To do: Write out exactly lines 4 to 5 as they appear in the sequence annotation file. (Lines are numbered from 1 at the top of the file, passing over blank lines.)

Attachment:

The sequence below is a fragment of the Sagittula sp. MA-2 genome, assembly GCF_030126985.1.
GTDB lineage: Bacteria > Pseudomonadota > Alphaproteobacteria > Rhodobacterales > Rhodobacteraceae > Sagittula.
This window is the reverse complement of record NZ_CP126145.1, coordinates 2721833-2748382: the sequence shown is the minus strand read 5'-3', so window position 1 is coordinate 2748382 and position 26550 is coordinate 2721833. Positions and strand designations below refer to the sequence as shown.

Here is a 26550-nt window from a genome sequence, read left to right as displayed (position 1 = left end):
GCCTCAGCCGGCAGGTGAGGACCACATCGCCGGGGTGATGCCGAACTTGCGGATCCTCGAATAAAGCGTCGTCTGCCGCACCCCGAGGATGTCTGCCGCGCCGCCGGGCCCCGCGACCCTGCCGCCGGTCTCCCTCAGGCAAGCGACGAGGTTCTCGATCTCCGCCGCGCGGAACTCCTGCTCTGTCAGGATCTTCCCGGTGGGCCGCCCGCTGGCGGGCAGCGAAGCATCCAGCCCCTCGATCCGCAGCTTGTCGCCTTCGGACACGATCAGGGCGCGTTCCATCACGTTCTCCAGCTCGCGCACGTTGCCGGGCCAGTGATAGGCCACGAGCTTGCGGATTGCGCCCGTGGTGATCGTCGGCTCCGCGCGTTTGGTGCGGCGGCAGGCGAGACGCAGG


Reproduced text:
Here is a 26550-nt window from a genome sequence, read left to right as displayed (position 1 = left end):
GCCTCAGCCGGCAGGTGAGGACCACATCGCCGGGGTGATGCCGAACTTGCGGATCCTCGAATAAAGCGTCGTCTGCCGCACCCCGAGGATGTCTGCCGCGCCGCCGGGCCCCGCGACCCTGCCGCCGGTCTCCCTCAGGCAAGCGACGAGGTTCTCGATCTCCGCCGCGCGGAACTCCTGCTCTGTCAGGATCTTCCCGGTGGGCCGCCCGCTGGCGGGCAGCGAAGCATCCAGCCCCTCGATCCGCAGCTTGTCGCCTTCGGACACGATCAGGGCGCGTTCCATCACGTTCTCCAGCTCGCGCACGTTGCCGGGCCAGTGATAGGCCACGAGCTTGCGGATTGCGCCCGTGGTGATCGTCGGCTCCGCGCGTTTGGTGCGGCGGCAGGCGAGACGCAGG